Consistency is Comfort – Aspergers Family Relationships

While we, and the world in which we live, is always changing our Asperger child struggles with this uncertainty. How do we, as the parent help buffer the certainty of change with the challenge it brings to those living on the spectrum? This is a good question that affects many families, and poses discussion!

family

Though we cannot control the world nor the small corner in which we live, we can somewhat control the space in which we call home.

An example:

If noisy chatty relatives come to visit your child should always have a ‘safe zone’ which typically would be their bedroom. If the chatty relative wants to laugh loudly, your autistic child should be able to go to their room and close their door without feeling badly. After all, this is their home and the one place that should feel safe.

This has been a difficult topic for our family over the years and in one case, the relative is quite uncomfortable around our son and chooses to stay away. However, we find most all understand the situation and are thrilled to comply with softer voices when visiting.

This provides comfort for the high-functioning person to have a place that will not be changed unless they do so. So keep in mind not to rearrange furniture or clean extensively unless  it’s a partnership and they have time to adjust.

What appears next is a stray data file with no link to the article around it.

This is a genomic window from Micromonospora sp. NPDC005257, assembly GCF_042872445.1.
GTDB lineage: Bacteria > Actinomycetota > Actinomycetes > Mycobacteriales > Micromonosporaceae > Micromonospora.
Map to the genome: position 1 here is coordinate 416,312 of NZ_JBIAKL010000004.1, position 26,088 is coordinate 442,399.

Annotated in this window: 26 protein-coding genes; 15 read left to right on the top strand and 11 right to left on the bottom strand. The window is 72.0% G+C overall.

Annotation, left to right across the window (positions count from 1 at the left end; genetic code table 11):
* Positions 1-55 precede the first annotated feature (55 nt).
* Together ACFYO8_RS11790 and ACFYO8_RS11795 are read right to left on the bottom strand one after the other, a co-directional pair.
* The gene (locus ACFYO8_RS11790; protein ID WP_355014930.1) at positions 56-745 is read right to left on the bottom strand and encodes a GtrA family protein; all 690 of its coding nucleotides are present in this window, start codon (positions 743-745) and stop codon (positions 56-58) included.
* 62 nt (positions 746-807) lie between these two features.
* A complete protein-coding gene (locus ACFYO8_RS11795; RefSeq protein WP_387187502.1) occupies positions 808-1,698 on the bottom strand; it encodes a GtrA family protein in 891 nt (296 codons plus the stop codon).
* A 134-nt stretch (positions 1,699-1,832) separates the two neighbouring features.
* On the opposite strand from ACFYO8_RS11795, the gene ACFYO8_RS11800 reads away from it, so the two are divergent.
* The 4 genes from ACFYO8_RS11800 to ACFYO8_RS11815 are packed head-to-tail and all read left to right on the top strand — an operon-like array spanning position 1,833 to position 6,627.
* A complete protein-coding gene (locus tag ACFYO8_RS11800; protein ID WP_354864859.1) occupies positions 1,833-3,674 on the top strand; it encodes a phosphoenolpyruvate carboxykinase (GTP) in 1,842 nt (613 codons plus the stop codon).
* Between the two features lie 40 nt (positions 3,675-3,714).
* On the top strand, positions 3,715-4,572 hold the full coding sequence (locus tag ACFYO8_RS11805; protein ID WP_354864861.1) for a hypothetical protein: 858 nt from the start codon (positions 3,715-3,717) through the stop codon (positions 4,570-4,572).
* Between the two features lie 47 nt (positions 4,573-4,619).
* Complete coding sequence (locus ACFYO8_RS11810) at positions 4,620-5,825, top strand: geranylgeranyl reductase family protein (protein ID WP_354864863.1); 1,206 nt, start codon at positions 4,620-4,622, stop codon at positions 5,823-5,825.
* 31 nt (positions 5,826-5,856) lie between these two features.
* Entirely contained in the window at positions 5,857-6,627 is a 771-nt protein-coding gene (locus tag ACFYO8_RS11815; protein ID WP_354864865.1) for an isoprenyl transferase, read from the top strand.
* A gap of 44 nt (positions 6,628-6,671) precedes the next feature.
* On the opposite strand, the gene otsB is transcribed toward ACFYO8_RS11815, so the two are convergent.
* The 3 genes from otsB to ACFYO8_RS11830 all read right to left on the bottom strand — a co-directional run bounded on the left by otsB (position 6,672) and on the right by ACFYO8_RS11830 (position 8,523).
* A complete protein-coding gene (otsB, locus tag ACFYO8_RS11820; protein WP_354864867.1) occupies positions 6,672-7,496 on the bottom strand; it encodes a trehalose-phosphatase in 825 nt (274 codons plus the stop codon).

I can see comfort and relief in our son’s demeanor when school or work becomes harried and he can come to a place that remains the way he left it. This is a pattern that hopefully will carry him far after he’s left home. He knows and expects that school, work, traffic, and anything outside the home may throw curveballs and change at a moment’s notice, but the refuge and consistency of his ‘space’ is essential and those that visit our home are aware of this priority. Consistency is comfort!

by Jennifer Allen

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Jennifer Allen

After an extensive career broadcast marketing, Jennifer and her husband searched for answers when their oldest son hit the kinder years with great difficultly. After finally learning that their oldest son had Aspergers Syndrome, she left her career in television and became a full time mother to both of her sons. Jennifer elicited the participation of her sons and together they produced several independent programs including a children’s animated series titled Ameriquest Kids (now distributed by Landmark Media) as well as her documentary and book titled, Coping to Excelling: Solutions for school-age children diagnosed with High-Functioning Autism or Aspergers Syndrome. The need for more information encouraged Jennifer to elicit a team of autism experts to provide weekly, original content to a website free to anyone seeking to live their best under the diagnosis of High-Functioning Autism/Aspergers Syndrome… appropriately titled: Aspergers101.com.

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